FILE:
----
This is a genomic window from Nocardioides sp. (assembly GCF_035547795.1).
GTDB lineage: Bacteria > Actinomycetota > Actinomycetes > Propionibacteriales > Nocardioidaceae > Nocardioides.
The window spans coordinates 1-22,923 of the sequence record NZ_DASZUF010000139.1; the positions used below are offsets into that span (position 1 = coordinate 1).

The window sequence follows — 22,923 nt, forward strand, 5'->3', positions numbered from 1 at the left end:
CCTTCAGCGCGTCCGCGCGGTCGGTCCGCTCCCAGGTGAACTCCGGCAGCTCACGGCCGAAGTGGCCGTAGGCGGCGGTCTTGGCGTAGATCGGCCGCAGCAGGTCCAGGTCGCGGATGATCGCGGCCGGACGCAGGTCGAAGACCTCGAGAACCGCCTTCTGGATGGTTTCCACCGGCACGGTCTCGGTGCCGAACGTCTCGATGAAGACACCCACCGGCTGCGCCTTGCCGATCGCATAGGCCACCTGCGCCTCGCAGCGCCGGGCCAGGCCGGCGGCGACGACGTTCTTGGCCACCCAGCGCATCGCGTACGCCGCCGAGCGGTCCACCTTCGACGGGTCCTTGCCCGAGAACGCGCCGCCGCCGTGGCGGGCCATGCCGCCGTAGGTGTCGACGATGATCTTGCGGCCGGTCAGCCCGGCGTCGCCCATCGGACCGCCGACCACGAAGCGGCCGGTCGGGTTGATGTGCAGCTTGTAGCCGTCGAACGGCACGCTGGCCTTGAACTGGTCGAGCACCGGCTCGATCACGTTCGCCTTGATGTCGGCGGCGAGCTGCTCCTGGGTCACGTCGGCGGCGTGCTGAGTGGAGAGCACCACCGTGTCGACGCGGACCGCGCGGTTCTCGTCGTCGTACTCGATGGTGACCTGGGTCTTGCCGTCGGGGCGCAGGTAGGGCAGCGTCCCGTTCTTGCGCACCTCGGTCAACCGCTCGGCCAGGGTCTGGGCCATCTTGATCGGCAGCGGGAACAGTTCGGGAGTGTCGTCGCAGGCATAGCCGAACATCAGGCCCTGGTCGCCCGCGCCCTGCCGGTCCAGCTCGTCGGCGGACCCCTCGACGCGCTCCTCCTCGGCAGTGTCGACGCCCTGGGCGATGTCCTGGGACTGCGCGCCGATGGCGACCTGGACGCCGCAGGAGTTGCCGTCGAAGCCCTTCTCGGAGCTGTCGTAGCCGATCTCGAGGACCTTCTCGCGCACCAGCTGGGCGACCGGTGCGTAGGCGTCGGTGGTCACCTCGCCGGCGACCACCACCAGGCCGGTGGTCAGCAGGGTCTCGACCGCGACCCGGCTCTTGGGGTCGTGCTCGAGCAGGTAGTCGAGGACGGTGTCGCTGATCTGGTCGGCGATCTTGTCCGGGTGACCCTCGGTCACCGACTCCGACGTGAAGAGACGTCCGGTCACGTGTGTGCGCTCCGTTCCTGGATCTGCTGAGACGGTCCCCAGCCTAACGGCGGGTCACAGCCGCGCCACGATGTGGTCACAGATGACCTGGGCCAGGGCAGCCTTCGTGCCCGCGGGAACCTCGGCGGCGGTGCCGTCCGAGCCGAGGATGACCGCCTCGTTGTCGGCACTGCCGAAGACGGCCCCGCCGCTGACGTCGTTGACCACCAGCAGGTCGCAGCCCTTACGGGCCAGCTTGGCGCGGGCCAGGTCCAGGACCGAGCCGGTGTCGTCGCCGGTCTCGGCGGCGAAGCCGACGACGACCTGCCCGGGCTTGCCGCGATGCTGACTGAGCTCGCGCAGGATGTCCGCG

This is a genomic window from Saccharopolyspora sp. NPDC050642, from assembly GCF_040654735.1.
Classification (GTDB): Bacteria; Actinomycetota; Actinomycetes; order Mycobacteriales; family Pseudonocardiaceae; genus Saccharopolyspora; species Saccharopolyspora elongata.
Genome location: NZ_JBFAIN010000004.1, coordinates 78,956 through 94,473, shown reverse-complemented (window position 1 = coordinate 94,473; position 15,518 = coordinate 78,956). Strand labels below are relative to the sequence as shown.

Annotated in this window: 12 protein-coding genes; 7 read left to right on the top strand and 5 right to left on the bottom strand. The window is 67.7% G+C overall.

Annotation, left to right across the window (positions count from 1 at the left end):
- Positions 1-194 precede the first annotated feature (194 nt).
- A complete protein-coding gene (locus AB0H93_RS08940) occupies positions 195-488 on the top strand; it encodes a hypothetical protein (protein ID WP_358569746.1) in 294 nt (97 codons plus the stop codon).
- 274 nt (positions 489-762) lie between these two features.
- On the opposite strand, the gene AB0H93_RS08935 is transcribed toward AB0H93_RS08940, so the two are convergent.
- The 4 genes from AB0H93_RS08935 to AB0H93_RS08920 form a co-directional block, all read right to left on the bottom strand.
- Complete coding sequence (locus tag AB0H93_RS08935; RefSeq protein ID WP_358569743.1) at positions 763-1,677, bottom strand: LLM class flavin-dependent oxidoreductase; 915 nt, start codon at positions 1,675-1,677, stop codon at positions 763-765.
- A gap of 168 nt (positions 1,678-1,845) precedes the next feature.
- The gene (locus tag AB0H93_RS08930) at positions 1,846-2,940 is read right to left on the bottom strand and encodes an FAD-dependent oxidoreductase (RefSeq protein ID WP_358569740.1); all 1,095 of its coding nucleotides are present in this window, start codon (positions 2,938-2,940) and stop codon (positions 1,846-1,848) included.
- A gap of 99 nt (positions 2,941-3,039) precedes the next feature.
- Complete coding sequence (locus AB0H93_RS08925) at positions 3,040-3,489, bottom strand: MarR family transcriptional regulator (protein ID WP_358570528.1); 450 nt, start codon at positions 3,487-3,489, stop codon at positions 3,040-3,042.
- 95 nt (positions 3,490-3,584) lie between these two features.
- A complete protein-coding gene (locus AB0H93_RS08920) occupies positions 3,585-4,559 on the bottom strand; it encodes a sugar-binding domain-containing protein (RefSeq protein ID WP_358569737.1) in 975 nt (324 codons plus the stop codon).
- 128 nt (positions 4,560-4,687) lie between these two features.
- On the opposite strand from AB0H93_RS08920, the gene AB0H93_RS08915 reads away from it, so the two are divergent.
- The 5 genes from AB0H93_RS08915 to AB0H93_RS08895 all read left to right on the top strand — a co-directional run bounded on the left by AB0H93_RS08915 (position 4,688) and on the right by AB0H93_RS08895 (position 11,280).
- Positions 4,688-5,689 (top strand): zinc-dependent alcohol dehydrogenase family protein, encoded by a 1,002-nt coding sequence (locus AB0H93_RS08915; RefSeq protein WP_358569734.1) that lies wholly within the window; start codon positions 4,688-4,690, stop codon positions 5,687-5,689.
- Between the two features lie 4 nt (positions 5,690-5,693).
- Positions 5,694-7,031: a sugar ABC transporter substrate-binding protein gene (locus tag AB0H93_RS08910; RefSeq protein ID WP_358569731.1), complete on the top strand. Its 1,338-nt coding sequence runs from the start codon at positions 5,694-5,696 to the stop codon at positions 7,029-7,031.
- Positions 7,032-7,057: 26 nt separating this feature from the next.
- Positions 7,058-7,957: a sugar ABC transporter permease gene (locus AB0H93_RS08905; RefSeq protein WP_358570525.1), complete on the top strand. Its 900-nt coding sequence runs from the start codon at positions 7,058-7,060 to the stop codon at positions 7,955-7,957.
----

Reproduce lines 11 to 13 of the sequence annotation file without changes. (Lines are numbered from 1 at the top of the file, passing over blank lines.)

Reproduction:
- Positions 1-194 precede the first annotated feature (194 nt).
- A complete protein-coding gene (locus AB0H93_RS08940) occupies positions 195-488 on the top strand; it encodes a hypothetical protein (protein ID WP_358569746.1) in 294 nt (97 codons plus the stop codon).
- 274 nt (positions 489-762) lie between these two features.